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A legendary rivalry winds to an end this month. Throughout the 90's, the definition of "console war" could be conveyed by displaying just two characters...

According to a 1990 survey, Mario was more recognizable among American youths than Mickey Mouse. Ten years prior, a young Nintendo designer by the name of Shigeru Miyamoto was given the task of creating a coin-op arcade game that would bring success to Nintendo's efforts in the industry. The result of his efforts, Donkey Kong. Designed to accommodate arcade hardware resolution restrictions, the lead character of Miyamoto's creation was Mario - as renamed by Nintendo of America from his original 'Jumpman' title. By the 1985 release of Super Mario Bros., Mario's legacy as an icon for the whole of the video game industry was sealed. In following years, Mario would prove to be the most valuable name in video game history.

Around the same time that Mario's astonishing popularity was being polled, Sega executives were seeking new avenues to improve the prospects of Genesis. Sega entrusted Yuji Naka and Naoto Ohshima with the creation of a Mario rival that would propel Sega's image and console sales to the next level. From this collaboration came Sega's swift blue hedgehog mascot, Sonic. Boasting impressive graphical design, innovative gameplay, and simplistic controls, Sonic drew millions and was Sega's key to success.

In just a few days, Sonic will for the first time grace a Nintendo home console. Arriving in advance of Mario as a standalone platformer, Sonic Adventure 2 Battle on the Nintendo GameCube will mark the end of an era. Alongside Sonic's console appearance will be Sonic Advance for the Nintendo's Game Boy Advance.
In a symbolic gesture, Nintendo of America acknowledged Sonic as a friend to Nintendo at NOA headquarters in Redmond. Nintendo of America's new president, Tatsumi Kimishima, awarded Sonic a NOA employee badge. Nintendo describes, "History was made today as Sonic the Hedgehog reported for his very first day of work at Nintendo of America. Putting a decade of rivalry behind them, Mario and Sonic shook hands and began what will certainly be a very long partnership."
Video 1 & 2

An astonishing 155,000,000 Mario video games and 20,000,000 Sonic games have been sold worldwide over the last two decades. As Sega and Nintendo shake hands, who knows what the future may offer.

Nintendo's take on the video game milestone...

Sonic The Hedgehog Reports for his First Day at Work

REDMOND, Wash., February 6, 2002 - History was made today as Sonic the Hedgehog reported for his very first day of work at Nintendo of America. Putting a decade of rivalry behind them, Mario and Sonic shook hands and began what will certainly be a very long partnership.

This is an exciting time for both Mario and Sonic, because they are each celebrating upcoming game launches. Mario's Super Mario World: Super Mario Advance 2 launches February 11, and Sonic will make his first appearance on Nintendo's best selling platforms with Sonic Adventure 2: Battle for Nintendo GameCube and Sonic Advance for Game Boy Advance on February 11 and 12.

The Sonic games are the first in the U.S. to take advantage of the new Nintendo GameCube Game Boy Advance Cable, allowing players to transfer data between the two systems. As Sonic strolled to the front door of Nintendo headquarters, it was clear that he was quite proud to be trusted with such a big responsibility.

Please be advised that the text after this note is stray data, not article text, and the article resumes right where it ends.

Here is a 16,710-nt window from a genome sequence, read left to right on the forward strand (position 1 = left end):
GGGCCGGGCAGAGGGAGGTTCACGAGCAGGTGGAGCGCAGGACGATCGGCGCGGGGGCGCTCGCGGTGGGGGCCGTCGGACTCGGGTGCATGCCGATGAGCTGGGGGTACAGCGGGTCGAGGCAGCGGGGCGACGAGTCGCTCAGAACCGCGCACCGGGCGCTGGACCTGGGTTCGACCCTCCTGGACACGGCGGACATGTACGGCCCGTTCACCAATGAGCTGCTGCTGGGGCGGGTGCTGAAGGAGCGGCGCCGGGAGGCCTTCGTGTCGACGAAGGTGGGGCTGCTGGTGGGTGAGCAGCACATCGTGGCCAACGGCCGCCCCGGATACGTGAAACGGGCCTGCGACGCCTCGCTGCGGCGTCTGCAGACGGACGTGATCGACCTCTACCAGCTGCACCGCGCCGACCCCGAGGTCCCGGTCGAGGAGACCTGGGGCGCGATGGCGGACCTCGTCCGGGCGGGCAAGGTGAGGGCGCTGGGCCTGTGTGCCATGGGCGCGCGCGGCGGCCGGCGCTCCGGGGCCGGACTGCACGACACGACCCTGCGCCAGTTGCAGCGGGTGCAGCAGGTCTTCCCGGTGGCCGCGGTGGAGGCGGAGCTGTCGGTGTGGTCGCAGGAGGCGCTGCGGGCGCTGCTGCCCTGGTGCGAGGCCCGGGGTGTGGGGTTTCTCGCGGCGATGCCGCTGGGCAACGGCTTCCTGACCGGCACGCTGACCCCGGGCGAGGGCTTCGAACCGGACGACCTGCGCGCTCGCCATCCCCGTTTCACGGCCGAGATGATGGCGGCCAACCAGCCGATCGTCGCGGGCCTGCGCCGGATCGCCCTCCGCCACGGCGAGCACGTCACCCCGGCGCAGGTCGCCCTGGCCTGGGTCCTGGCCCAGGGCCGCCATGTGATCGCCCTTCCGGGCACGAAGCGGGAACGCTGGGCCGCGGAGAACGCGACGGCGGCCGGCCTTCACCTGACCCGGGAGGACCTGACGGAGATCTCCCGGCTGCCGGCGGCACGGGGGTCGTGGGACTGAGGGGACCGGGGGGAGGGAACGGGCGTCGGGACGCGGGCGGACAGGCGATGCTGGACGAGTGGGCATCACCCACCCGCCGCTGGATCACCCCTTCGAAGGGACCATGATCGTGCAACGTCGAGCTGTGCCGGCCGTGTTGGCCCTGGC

Sonic was personally greeted by Mario when he arrived at Nintendo headquarters, but the famous hedgehog made it clear that he didn't expect any special treatment. He wanted to wear a badge just like the other employees, and he refused a corner office so that he could sit in the cubicles alongside his fellow workers.

While most new employees spend their first days hoarding office supplies and fruitlessly searching for hidden mushrooms, Sonic went straight to work. Mario took Sonic on a tour of Nintendo, and introduced him to key Nintendo executives. The hedgehog got along marvelously with NOA big-wigs, which is an important skill for upwardly mobile video game characters.

Sonic's next order of business was to visit Nintendo Power Magazine. The staff had just completed work on the cover for Volume 154, which prominently features Sonic. They just needed Sonic's approval to send the issue to press, and after careful deliberation Sonic finally gave the sought-after thumbs-up.

We asked Scott Pelland, Managing Editor of Nintendo Power, if he was nervous about getting Sonic's approval. "You bet I was. With Mario, we pretty much know what will fly and what will get shot down. As it turned out, Sonic was a real pleasure to work with. And I've never seen such fast turnaround for art approval. He's one classy hedgehog."

Dan Owsen, Nintendo's Online Manager, was equally pleased. "What impressed me about Sonic was his speed. He approved the website we're making for him in no time flat. I knew he could run fast, but you should see him work a keyboard. Amazing stuff."

The day wasn't completely filled with work, though. Sonic and Mario took a break to scarf down some grub at the world-famous Mario Café, and afterward the pair competed in the two-player mode of Sonic Adventure 2: Battle.

By the end of the day, it was clear that Mario and Sonic were meant to work together. More than 155 million Mario video games and more than 20 million Sonic games have been sold worldwide since the first Mario game launch in 1983. Now that they're working together as a team, there's no stopping them.

Welcome to Nintendo, Sonic!

February 08, 2002

Rick - Editor in Chief, GameCubicle is an independent site and is in no way associated with Nintendo Co. Ltd. or NOA
Nintendo's official GameCube site can be found at

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